Campania: Forgotten Realms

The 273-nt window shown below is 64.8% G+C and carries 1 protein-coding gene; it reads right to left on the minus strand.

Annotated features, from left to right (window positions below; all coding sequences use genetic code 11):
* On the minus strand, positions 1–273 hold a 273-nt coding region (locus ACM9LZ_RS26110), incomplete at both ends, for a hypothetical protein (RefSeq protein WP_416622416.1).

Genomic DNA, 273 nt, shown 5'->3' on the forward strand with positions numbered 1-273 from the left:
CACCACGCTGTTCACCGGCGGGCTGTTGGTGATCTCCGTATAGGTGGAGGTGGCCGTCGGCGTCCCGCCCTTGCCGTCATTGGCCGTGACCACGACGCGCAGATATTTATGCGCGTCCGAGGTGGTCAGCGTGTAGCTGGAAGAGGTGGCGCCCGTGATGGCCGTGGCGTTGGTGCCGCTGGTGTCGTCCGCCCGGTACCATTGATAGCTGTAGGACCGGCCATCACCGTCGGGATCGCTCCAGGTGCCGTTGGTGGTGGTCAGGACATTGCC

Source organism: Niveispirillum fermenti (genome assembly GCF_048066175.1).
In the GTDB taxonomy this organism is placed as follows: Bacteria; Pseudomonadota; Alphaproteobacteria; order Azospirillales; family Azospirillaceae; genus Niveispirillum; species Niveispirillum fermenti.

“As a child, I took solace in reading and immersing myself in fantasy novels. Reading about ancient cities and cultures, giant fortresses, marble statues, and great walls, sometimes formed by mountains or built by man. These books would often be filled with beautifully illustrated maps depicting haunted forests, troll lairs, enchanted lakes, and ancient castles. Over time, this led to a fascination with the reality of ancient cultures, as I delved into the histories of the Greeks and Romans, studying their heroes and mythologies. It wasn’t long before I found my way to stories about volcanos enveloping entire cities and cultures overnight. The histories of these ancient lands became as interesting to me as any fantasy novel, and they are my fondest memories of childhood and adolescent life. So, you can imagine that when the wine bug bit me and Italy became my passion, my exploration of Campania was immediately one of the most thrilling chapters of my journey to understanding Italian wine. Here I was, once again reading about these same ancient cultures, but this time with a new dynamic to thrill me, that being the myriad of grape varieties and viticulture ways of these civilizations. The best part was that the majority of producers in the region were just as excited about exploring, honoring, and in some cases, attempting to recreate the wines and ways of this ancient world. It also didn’t hurt that modern-day Campania already had a lot to offer. It was with this in mind that I decided that my first piece on Campania at Vinous would be less focused on the newest vintages, which may not even be arriving at retail stores for some time, but instead focus on the wines that are in the market right now. You see, that’s another feature of Campania: the vintage releases are different for every producer. So, while one might be releasing their Taurasi from 2016, another is just sending out their 2014, or even older. This provides consumers with the ability to pick wines based on vintage, producer or sub-region. It is unfortunate that many readers haven’t had the opportunity to properly explore those sub-regions. It also doesn’t help that Taurasi, one of Campania’s most popular DOCGs, has seen turbulent ups and downs, even in the cantinas of some of the region’s most highly regarded producers. The “Barolo of The South”, as it’s been marketed, has been plagued by lazy winemaking practices, dirty cellar conditions, and producers that have masked Aglianico's varietal characteristics under a dark sheen of new wood. The good news is that conditions have drastically improved, and wine lovers who have been paying attention have a source of well-priced, world-class wines with remarkable aging potential. To dive a little deeper, and staying focused for now on the reds, it’s also important to note that Aglianico doesn’t begin and end with Taurasi. A savvy lover of wines from Campania will find other expressions to equal its power and prestige with just a little exploration. On the coast near Mount Massico, with its purely volcanic soils, we can find potent yet less tannic expressions of Aglianico, as well as focus on another of Campania’s great varietals, Piedirosso. In Taburno, with its high elevations and a mix of volcanic and calcareous soils and high content of limestone, we witness the same tannic power of Taurasi, but in a bigger and brawnier expression. Then there’s Salerno and Cilento to the south, a hotspot for Aglianico which seems to capture all of its best qualities, yet fruitier and fleshier, which doesn’t mean fruit-forward. Lastly, the wild, steep elevations of the Ischia island, where cable cars are used to move harvested grapes from mountainside vineyards. Here the combination of old vines, volcanic soils and the influence of the Tyrrhenian Sea, create wines with dark, textural depths, yet also tension and poise. In other words, if Taurasi is your only “Barolo of The South”, then you’re missing out. When we add the recently revived varieties of Casavecchia and Pallagrello Nero to the mix - and trust me, you want to be paying attention to these obscure wines - then what you have is a paradise for red wine lovers, just waiting to be discovered.” --Eric Guido, Vinous , Campania: Forgotten Realms, May 2020 To read Eric’s full report and read all about how the recent vintages performed, check out the full article on Vinous now. Below is a selection of notes from the report.